Sarah Thomas 4/14/2014 | 9:26:13 AM
Re: Probably a distraction Well it doesn't report its Q1 earnings until May 1st, so its timing is a little off if that's the case.
Sarah Thomas 4/14/2014 | 9:24:53 AM
Re: tablet time ha, my comment is kind of funny now that we see its latest move is to abolish overage charges...
Sarah Thomas 4/14/2014 | 9:23:58 AM
overage overhaul Ready for move #3? T-Mobile says it today it will do away with all overage charges on its data plans, and it's calling on AT&T, Verizon, and Sprint to do the same. The release doesn't say what happens when caps are met, however, I'm guessing speeds are throttled way back.

http://investor.t-mobile.com/file.aspx?IID=4091145&FID=23193775
Ariella 4/13/2014 | 10:25:39 PM
Re: tablet time "Plus, tablets are more of a devices that stays in one place unlike a smartphone." @danielcawrey I wonder if there are stats on that. I notice people carrying their tablets around and using them as cameras at museums sometimes. Granted, they're more awkward to use that way than phones, but I suppose they find them light enough to carry with them.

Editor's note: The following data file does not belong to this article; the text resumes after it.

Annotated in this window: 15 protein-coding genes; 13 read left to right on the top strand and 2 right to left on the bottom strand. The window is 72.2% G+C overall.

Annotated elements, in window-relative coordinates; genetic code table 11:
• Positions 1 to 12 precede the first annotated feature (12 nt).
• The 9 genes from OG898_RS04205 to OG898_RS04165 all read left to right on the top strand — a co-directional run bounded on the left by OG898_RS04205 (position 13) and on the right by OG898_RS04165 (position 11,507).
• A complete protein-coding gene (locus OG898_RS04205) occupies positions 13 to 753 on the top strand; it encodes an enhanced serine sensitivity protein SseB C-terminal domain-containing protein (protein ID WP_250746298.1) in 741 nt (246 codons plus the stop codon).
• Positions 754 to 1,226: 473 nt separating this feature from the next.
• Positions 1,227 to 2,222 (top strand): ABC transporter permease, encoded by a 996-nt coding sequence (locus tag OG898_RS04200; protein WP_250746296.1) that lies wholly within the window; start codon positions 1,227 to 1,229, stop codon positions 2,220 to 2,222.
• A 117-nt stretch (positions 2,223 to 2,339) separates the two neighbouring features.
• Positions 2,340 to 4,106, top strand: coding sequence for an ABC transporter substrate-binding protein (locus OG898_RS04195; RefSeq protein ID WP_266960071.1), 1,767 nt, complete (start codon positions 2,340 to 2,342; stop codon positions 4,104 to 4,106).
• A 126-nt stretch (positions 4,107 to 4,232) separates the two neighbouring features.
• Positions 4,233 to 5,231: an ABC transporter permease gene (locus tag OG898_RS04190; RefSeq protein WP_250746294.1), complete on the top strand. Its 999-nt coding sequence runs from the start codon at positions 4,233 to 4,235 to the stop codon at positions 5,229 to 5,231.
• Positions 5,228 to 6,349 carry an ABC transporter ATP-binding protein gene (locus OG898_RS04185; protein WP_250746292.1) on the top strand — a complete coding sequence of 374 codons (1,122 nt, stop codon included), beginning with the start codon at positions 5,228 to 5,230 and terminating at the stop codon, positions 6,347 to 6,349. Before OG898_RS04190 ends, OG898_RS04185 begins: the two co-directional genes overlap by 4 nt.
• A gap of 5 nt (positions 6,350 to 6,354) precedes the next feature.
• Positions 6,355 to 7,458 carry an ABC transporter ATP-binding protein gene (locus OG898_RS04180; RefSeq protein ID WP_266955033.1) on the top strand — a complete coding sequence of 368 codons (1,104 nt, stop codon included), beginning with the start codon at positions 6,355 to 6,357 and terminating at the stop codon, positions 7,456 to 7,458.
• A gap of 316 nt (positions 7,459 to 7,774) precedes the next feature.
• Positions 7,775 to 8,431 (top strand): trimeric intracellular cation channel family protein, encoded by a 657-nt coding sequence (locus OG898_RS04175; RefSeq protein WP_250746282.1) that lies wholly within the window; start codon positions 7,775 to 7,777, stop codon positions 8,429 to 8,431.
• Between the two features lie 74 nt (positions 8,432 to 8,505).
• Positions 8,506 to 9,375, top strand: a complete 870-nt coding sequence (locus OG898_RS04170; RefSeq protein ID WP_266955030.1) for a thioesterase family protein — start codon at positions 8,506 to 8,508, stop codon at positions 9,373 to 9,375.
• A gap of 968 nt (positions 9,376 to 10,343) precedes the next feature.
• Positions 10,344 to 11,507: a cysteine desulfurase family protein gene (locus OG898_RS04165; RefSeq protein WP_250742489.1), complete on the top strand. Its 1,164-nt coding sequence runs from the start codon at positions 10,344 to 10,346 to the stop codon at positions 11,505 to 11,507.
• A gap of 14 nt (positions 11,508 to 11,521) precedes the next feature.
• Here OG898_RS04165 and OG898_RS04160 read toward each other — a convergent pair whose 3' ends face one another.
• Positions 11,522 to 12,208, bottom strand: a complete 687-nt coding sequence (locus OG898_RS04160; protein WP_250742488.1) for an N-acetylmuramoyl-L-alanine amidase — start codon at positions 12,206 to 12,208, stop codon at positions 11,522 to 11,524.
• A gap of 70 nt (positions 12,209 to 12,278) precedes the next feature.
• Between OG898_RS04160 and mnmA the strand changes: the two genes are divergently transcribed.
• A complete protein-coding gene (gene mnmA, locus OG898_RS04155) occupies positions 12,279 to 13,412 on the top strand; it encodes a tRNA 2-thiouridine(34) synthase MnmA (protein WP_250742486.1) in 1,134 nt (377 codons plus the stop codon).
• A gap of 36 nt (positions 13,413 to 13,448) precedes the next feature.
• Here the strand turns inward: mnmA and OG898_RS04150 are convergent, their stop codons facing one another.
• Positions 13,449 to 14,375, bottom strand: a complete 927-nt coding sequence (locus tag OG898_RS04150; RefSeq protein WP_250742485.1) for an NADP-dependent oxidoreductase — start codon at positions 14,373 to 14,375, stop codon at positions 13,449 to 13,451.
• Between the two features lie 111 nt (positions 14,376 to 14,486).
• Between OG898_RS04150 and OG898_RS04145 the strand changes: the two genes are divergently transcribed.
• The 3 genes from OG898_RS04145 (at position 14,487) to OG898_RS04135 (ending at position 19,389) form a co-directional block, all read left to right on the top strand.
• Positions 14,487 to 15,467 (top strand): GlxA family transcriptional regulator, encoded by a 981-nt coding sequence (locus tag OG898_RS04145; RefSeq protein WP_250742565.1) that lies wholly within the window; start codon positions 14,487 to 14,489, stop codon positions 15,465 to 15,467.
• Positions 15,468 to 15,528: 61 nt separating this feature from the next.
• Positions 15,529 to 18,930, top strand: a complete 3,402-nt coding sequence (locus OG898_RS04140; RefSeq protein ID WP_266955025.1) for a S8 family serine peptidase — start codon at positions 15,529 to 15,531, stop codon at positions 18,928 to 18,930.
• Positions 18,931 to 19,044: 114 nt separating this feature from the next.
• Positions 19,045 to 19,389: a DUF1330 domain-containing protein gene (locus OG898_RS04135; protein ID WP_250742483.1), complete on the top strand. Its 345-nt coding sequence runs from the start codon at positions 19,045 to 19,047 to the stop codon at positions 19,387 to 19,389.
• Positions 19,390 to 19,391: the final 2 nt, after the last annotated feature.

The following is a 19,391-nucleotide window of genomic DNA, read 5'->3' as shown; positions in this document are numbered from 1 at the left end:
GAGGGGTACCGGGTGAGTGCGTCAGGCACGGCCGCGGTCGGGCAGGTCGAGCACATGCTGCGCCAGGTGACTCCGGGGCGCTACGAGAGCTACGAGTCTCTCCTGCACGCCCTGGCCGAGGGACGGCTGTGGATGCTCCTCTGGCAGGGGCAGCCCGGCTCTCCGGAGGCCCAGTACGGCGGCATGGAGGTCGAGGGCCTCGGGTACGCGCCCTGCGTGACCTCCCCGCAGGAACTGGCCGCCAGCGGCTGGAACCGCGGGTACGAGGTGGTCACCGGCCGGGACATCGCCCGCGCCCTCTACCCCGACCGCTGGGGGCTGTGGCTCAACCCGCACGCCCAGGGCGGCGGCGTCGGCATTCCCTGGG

jabailo 4/13/2014 | 9:06:34 PM
Re: tablet time Well it comes down to the power requirements of the chip and its transmitter.

Remember unlike the short ranges of Wifi, with Wimax or LTE the distances to the network antennas are much longer.   If you use a dongle, typically the device powers it and that will drain a small device like a tablet quickly I would think.  I know it drains my laptop battery a bit faster when it's plugged in.